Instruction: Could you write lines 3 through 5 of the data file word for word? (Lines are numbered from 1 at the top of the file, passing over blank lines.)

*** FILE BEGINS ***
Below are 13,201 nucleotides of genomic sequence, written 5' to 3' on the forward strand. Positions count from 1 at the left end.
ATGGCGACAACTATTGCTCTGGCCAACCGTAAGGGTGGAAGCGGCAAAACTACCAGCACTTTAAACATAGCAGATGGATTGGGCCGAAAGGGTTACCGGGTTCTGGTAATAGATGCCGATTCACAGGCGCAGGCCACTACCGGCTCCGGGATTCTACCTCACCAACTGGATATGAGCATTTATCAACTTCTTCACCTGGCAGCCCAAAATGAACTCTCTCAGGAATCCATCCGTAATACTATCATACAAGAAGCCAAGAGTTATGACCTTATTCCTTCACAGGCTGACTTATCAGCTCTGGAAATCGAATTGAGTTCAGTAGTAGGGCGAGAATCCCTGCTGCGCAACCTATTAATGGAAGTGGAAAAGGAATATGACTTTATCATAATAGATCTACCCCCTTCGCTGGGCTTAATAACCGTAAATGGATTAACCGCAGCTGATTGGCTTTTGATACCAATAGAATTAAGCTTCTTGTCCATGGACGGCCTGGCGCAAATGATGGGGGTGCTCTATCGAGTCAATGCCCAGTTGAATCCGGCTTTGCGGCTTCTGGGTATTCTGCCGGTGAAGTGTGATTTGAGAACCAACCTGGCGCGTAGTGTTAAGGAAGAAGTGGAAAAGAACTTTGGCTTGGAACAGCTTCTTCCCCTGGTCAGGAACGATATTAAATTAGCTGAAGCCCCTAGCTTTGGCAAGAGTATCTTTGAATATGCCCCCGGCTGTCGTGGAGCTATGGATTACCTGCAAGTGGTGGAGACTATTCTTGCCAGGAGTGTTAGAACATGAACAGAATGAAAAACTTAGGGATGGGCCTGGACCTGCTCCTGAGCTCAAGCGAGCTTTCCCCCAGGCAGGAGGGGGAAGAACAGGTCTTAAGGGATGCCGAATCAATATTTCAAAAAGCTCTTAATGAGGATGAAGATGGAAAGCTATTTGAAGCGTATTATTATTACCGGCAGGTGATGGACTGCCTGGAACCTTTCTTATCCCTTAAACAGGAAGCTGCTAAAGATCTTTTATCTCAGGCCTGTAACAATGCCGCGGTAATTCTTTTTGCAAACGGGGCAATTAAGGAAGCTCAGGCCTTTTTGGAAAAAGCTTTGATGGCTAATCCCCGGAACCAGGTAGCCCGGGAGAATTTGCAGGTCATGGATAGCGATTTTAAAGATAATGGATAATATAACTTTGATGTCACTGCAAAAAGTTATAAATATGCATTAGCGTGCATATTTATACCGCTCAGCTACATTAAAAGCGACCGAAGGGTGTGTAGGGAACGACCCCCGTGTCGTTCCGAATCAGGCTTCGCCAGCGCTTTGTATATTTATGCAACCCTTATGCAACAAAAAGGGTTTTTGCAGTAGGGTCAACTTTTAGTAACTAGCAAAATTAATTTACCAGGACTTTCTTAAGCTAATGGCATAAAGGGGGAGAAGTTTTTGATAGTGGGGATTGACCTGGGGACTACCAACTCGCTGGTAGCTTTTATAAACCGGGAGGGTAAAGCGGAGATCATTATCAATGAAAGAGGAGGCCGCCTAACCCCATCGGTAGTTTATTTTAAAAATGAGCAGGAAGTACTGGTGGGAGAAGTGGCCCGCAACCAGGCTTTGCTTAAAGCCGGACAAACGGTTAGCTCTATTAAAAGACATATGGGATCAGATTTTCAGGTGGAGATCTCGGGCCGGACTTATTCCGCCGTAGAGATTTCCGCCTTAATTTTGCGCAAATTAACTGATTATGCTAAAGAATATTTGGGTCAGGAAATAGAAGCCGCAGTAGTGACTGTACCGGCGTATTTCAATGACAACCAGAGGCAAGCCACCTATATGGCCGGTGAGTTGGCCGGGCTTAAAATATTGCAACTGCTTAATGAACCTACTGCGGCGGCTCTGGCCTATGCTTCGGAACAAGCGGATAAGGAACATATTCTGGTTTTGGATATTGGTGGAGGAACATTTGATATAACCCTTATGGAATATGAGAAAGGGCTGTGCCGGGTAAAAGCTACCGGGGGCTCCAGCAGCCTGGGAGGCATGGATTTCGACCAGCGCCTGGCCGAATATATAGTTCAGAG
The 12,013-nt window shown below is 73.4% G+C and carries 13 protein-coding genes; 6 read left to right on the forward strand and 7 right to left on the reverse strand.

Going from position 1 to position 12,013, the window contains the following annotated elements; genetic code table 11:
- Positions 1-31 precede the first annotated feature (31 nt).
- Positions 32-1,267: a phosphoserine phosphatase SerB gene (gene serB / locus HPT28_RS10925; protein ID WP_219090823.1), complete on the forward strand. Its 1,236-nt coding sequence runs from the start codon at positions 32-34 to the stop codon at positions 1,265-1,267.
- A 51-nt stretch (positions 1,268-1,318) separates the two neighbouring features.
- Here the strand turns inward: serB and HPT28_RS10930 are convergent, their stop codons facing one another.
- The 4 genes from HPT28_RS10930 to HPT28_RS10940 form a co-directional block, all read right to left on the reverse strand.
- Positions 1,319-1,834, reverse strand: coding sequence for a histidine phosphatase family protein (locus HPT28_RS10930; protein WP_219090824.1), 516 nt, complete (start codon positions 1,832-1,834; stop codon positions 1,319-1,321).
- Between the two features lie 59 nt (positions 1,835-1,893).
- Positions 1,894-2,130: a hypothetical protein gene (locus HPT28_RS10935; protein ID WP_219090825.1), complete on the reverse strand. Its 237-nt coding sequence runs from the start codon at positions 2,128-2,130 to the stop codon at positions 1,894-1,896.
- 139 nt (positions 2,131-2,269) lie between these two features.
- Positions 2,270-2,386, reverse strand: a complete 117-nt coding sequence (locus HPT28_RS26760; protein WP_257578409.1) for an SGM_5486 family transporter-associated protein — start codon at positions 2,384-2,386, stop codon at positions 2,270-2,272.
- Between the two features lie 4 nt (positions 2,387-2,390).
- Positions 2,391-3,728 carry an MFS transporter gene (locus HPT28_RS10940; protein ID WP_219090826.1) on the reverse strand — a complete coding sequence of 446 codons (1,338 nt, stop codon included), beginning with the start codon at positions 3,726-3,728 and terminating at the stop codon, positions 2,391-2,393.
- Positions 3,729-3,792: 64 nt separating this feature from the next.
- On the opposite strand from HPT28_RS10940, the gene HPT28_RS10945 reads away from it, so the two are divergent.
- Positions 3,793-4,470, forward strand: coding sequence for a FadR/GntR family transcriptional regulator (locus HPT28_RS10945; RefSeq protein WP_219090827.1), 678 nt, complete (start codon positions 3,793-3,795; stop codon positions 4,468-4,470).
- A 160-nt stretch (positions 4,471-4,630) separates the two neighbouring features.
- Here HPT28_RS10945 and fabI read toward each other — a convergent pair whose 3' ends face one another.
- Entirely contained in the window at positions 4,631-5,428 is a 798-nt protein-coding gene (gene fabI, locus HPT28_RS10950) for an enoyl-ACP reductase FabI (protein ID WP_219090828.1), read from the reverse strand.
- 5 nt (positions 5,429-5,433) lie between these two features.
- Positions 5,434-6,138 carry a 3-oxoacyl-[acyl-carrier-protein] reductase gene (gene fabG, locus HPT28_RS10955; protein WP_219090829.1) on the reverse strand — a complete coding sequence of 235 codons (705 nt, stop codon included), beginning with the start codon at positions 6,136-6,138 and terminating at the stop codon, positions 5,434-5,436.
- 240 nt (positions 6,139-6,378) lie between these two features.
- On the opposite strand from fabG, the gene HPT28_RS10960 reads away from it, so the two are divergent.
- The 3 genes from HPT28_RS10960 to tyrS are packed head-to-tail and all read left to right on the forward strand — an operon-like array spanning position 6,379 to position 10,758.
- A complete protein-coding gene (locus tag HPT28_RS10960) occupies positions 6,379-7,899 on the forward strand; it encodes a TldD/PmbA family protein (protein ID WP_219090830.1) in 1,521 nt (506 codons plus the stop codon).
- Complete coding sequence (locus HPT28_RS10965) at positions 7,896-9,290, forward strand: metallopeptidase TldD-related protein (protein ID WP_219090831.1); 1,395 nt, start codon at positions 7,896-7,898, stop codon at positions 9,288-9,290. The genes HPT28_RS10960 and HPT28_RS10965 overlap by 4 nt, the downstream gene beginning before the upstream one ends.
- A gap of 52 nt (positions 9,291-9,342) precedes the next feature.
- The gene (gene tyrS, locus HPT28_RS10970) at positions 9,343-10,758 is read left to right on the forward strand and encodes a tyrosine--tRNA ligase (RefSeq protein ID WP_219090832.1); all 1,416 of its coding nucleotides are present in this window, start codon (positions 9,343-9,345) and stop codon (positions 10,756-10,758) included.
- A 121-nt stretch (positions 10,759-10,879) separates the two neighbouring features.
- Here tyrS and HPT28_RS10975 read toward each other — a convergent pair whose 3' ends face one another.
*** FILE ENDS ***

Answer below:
The 12,013-nt window shown below is 73.4% G+C and carries 13 protein-coding genes; 6 read left to right on the forward strand and 7 right to left on the reverse strand.

Going from position 1 to position 12,013, the window contains the following annotated elements; genetic code table 11:
- Positions 1-31 precede the first annotated feature (31 nt).